AWC 2018 in Kristianstad, Sweden, was extremely well organised and the courses offered excitement for the audience. Iina Asunta, a Finnish agility coach, spent most of the weekend analysing the courses and we had a chance to interview her.
A bit nervous to compete? Having a hard time concentrating? Is someone watching me and thinking I’m not good enough? Not good enough for my dog? There are so many different thoughts that can hold us back in competitions, and also in training. Mental aspects play a huge role in success. It’s, of course, easier to be self confident, when your dog is well trained, but, according to Becky Sinclair, the founder of the “Agility mental prep” group on Facebook, we should, nonetheless, work more on our mental skills to get better in agility.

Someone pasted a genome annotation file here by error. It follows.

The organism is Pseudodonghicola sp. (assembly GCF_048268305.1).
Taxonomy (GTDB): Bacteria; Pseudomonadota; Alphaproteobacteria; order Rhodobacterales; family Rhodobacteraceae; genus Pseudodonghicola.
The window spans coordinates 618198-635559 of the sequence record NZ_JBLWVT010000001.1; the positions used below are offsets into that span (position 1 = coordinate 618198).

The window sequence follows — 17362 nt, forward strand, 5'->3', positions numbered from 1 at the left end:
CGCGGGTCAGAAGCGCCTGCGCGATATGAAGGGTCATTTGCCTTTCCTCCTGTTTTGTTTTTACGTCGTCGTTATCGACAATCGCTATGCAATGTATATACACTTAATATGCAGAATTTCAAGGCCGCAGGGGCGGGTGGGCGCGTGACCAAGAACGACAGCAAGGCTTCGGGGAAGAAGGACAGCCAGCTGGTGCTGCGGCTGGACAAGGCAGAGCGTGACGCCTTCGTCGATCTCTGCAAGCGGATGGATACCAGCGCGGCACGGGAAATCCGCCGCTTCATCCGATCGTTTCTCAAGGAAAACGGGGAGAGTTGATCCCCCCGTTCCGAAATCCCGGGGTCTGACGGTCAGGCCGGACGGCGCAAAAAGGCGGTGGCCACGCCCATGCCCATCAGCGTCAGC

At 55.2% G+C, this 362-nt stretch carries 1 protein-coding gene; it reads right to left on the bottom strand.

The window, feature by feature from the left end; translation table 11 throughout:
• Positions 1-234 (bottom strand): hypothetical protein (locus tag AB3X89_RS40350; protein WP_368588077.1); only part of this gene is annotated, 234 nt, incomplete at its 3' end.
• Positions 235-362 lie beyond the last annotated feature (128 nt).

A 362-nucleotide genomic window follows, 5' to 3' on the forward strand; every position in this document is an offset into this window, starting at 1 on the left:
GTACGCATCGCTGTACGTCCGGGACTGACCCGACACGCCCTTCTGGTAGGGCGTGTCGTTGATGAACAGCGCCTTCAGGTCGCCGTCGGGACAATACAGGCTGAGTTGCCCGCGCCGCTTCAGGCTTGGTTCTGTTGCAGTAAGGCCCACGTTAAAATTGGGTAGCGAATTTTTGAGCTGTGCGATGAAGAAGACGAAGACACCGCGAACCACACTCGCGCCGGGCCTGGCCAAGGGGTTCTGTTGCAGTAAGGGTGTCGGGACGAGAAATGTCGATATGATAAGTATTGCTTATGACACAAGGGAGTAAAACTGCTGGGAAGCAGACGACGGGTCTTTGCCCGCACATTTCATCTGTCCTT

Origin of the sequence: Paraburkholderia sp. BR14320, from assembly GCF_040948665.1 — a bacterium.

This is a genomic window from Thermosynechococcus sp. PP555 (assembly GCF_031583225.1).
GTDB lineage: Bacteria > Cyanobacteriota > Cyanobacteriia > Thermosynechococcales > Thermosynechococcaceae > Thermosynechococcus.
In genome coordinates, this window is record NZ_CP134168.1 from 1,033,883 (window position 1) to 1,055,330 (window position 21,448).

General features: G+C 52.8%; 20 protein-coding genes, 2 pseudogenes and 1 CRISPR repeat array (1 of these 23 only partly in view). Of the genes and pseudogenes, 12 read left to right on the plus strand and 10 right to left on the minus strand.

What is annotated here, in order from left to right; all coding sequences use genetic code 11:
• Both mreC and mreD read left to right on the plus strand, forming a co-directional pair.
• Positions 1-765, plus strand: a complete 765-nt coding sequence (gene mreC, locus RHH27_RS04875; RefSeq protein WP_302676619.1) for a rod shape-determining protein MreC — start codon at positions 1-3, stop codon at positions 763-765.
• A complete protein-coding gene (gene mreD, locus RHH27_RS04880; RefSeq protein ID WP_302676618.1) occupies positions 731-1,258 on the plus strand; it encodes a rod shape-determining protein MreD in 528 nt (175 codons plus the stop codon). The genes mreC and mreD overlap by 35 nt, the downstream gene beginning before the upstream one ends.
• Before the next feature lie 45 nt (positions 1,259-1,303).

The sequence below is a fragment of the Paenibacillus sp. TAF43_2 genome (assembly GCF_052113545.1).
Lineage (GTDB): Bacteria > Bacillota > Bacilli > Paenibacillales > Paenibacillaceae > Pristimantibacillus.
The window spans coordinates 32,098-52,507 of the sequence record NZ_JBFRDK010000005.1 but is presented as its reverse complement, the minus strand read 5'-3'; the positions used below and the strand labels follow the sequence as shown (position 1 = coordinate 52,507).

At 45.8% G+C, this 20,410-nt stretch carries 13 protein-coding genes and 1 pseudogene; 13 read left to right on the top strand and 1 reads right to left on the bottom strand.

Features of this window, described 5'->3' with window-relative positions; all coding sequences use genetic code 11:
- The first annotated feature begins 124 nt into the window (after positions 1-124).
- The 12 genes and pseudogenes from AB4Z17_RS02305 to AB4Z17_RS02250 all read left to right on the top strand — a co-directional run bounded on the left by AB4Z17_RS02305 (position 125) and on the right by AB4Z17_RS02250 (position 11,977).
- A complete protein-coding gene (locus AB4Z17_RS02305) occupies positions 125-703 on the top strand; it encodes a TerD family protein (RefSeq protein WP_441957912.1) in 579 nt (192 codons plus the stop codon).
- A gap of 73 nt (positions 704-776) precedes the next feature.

Imagine that you’d suddenly get the flu, that just wouldn’t go away, and, instead, it would get worse and worse. Months and years would pass but instead of getting better, your muscles and joints would be sore and get cramps, your blood pressure would be high, and your body would just shut down. The pain would be so bad that you would pass out and you would lose your muscles, not being able to even brush your own hair. And doctors would keep saying that you would never get better. All this happened to young Angelica Prytz, who, until then, had been very active and loved life. Read how agility saved her life!
Emily Abrahams sold everything, packed her border collie Loki and flew from her home country Australia to Europe. After spending a year in Europe, training in 7 countries, competing in 11, forming quite a network in agility world, she tells us what she’s learned about life, people and agility. The things that are closely connected with agility addicts like you and me.